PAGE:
A SQL Server cluster is not a scalability solution, is strictly a high-availability solution. In a SQL Server cluster only one node is active and handles load, all the other nodes are just passive stand-by, waiting in case the active node has a hardware failure. As such froma SQL Server cluster you obtain, at best, the performance of a single SQL Server instance. You'll find sometimes references to a so called 'Active-Active' deployment, but that is not a SQL Server cluster. The so called 'Active-Active' is two separate clusters that use each other's node in reverse roles (one cluster in active on node A and passive on B, the other is active B and passive on A).
If your application is already partitioned and each customer has a separate database, then you'd be much better continuing to scale out. The problems of administration and maintenance can be addressed, once you automate the administration of 4 servers (ie. now) you can automate the administration of 1000 servers. So are the problem of versionning, deployment and account provisioning.
While right now you may be attracted by a perceived ease of administration, troubleshoot and tunning from a scale up solution, you are going to have new problems, more difficult to solve, culminating with a limit on how high can you scale up.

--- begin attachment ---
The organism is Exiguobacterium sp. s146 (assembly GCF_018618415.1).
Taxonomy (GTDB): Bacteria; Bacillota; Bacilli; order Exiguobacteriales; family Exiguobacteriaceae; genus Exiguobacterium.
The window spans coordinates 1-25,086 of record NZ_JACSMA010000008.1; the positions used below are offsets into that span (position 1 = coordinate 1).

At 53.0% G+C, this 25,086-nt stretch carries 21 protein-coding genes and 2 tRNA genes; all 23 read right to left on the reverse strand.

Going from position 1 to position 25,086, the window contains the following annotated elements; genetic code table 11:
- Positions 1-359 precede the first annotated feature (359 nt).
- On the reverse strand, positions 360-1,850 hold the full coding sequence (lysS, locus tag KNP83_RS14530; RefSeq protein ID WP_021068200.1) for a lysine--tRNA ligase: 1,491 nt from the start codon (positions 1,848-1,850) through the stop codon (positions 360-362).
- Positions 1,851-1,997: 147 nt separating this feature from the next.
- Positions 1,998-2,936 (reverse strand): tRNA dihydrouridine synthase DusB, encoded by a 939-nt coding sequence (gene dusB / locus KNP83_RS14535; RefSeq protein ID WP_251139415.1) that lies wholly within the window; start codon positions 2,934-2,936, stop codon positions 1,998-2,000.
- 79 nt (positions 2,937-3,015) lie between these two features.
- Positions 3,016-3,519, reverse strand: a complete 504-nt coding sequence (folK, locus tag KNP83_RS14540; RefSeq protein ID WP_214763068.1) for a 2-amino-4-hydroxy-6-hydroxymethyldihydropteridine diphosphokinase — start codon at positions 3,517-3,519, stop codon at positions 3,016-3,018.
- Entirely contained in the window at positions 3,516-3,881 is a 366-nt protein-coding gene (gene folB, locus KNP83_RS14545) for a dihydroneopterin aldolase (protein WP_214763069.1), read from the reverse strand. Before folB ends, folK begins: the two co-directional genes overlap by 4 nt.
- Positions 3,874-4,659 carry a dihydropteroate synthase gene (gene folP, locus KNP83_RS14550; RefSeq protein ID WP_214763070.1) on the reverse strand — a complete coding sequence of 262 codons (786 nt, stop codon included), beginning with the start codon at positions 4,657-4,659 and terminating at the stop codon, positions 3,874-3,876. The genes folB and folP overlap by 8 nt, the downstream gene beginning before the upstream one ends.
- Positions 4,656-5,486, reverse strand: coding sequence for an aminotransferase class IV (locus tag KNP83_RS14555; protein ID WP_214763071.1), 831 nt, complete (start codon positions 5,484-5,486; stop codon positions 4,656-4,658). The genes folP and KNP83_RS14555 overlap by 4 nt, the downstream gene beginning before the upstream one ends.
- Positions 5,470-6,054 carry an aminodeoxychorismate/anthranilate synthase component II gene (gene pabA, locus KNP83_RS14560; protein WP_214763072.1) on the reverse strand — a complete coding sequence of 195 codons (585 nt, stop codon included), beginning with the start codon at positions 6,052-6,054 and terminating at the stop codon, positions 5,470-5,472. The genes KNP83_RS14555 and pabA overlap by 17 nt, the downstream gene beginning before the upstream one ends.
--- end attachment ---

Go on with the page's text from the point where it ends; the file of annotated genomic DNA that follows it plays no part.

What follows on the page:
Updated After you edited the OP with explanation on concerns related to scale out.
Indeed scale up and clustering offer a high availability solution. There are basically two HA solutions for SQL Server: clustering and database mirroring. Since you plan for thousands of individual databases, this pretty much rules out mirroring. What you have to keep in mind though is that SQL Server clusters are supported only on a restricted list of hardware combinations:
Microsoft server clusters are only
supported on cluster solutions that
are listed in the Windows Server
Catalog under Cluster Solutions. To
view the Windows Server Catalog, visit
the following Microsoft Web site:
That doesn't mean you cannot run a cluster on any hardware pair/group that has a shared SCSI buss. It means you won't be able to request support from Microsoft CSS if you have an issue on a hardware that is not approved.
SQL Server clustering offers protection against hardware failures, except media failure (since the media is shared between nodes). What it doesn't offer protection from is human administration errors, which unfortunately are the primary reason for down-time. With one thousand customer databases on a single cluster, you'll have a very large omelette cooking in one basket...
As for you question about how many databases can a cluster run, ultimately a cluster has only one active instance at any time, so the limits of a single instance apply to a cluster as well. Having one thousand databases attached is not a big thing, the real question is the load, how many users will be running queries simultaneously. To get a ballpark region of numbers, consider that the TPC-C benchmarks published for SQL Server are for some 1.2 mil transactions per minute on a 64 way Superdome, which means roughly 16k transactions per second. You anticipate about 5k clients connected, that gives you a margin of 3 queries per client per second, and to reach that you need a pretty beeffy hardware and an exceptionally well tunned application.